Reading and Writing and the Occasional Recipe: Remembering the Ladies

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Reading and Writing and the Occasional Recipe

Remembering the Ladies

Thursday, June 15, 2017

We were in a hotel room in Austin when James Comey was testifying before Congress. We sat, mesmerized, but then realized our time in Austin was short and there would be coverage of Comey that we could catch up with later. So we went to the LBJ Library to learn, to remember, and to mourn the America we thought we lived in.

Of course, Vietnam, a war without popular support and without apparent rationale at any level, throws its shadow over the Johnson presidency. But, even with that, what he accomplished! Civil rights, voting rights, Medicare, Medicaid, the Office of Economic Opportunity, creation of HUD, the NEA, PBS, and VISTA, automobile safety, vocational education, and on and on—it’s an impressive list centered around education, the arts, civil rights, and what we now talk about as economic inequality. Basically whatever’s getting dismantled now can probably be traced back to then.

But what particularly grabbed me was an exhibit of pictures of each of the  country’s First Ladies. These pictures—either painted or photographed—were at some level “official” portraits, hung in official places and at some level selected and sanctioned enough so we can assume this is how each woman chose, or was comfortable with, being portrayed. It’s a fascinating collection. Here are my snap-shot impressions of some of the often surprisingly revealing portraits:
Martha Washington—looks as if she, like George, was conscious that “history has its eyes on (them)”. She looks dignified and--despite clothes that look ornate to us--modest and unpretentious.
Dolley’s got some cleavage!
Early 19th century Elizabeth Monroe’s portrait looks slightly 17th century Dutch, but her burgher husband would have to have been prosperous: she’s wearing black and crimson with ermine-trimmed sleeves. Angelica Van Buren also looks fortunate as she stands beside a bust of her husband.
By contrast Anna Harrison looks awful (terrible hat--call Aretha stat!) but she had good cause: her husband died 31 days after his inauguration. It’s said he died of pneumonia after catching a cold while giving the country’s longest inaugural address on a frigid March day without a hat, gloves, or overcoat. Anna, by contrast, was ill at home in Ohio and didn’t plan on moving to Washington until spring. Hmm.
John Tyler, of whom I know little, looks slightly unkempt, but both of his wives (at separate times) look kind of triumphant to be having official portraits done.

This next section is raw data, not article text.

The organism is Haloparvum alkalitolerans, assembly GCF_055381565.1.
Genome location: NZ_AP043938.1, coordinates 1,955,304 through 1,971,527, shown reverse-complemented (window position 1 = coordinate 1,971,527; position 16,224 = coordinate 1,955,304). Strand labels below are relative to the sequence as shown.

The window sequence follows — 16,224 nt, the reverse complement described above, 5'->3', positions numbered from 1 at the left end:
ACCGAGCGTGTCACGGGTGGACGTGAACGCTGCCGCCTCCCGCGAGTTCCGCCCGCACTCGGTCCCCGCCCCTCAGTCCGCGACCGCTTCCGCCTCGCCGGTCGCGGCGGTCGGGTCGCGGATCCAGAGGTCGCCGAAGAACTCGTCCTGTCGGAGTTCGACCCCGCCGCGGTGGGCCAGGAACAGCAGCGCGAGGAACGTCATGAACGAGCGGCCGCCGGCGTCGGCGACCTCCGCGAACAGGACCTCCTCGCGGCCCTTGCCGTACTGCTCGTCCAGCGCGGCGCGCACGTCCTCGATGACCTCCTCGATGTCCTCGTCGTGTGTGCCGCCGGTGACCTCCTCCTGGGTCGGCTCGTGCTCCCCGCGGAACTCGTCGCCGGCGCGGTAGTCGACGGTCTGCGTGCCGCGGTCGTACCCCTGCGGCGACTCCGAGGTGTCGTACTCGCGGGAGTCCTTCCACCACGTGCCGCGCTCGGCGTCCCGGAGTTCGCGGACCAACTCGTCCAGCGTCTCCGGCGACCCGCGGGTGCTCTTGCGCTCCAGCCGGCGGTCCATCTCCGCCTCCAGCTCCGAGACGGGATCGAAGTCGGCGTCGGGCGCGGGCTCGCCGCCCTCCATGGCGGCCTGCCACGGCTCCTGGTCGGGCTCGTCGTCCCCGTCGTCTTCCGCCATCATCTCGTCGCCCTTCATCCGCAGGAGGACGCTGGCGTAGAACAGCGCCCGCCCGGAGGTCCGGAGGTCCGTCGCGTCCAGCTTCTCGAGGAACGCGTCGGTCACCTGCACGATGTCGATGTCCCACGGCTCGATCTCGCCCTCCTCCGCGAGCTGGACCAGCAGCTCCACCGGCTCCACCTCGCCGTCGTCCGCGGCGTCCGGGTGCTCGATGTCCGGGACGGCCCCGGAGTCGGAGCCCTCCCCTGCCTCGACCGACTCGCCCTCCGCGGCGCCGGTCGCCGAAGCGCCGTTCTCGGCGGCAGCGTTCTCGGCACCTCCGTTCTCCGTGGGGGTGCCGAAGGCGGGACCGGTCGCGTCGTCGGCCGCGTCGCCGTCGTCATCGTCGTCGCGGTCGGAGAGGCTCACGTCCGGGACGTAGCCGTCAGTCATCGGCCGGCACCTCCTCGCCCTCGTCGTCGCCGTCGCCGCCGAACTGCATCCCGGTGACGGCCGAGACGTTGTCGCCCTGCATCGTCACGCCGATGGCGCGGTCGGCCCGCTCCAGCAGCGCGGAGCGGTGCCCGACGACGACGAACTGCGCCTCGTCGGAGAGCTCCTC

Sarah Polk looks moody in her Italian-Renaissance-looking portrait, while both Margaret Taylor and husband Zachary look like they come from hardy stock.
Jane Pierce looks as unembellished as her name. But Harriet Lane, James Buchanan’s niece appears ready to make the most of her time in the limelight, with flowers trailing from her hair to her waist. Mary Lincoln is a visual spoiler alert, looking sad, distracted, and haunted.
Frances Cleveland looks elegant, light falling on her amply exposed skin. Helen Taft looks imperious. Grace Coolidge, who, it turns out, taught at a school for the deaf, is stunning, posed in a red dress beside a white dog, a long gauzy wrap floating from her arm past trees to a distant White House.
Mamie Eisenhower’s portrait shocked me with its little girl pinkness—pink dress, pink gloves, pink bag—and a vague smile beneath those tiny bangs.
Jackie, too, was a surprise. In her portrait painted nearly a decade after she left the White House this most fashion-savvy of first ladies is wearing a long high-necked thing that looks like maybe a dressing gown for Dame Edna.
Lady Bird is also a surprise, radiant and beautiful as she looks directly at the camera. Pat Nixon, as one might expect, looks pained, sitting in her blue lace dress her hair a little too blond. And Rosalynn Carter, whom I think of as capable and outspoken, looks as if she’s made herself smaller for the picture with arms at her sides, hands in her lap, and a slightly upward look.
Barbara Bush looks In. Control.—confidant and at home—while Laura looks as if she’ll be glad to get back to Texas.
Hillary, looking very young, is posed between a chair and a small round able that holds a few items that could be White House mementos, slight poised between two worlds.
And Michelle—thoroughly modern Michelle with her strong bare arms and her decidedly non-matronly double strand of pearls—looks like tomorrow even though she is, sadly, yesterday.
The current First Lady’s portrait has not yet been hung.

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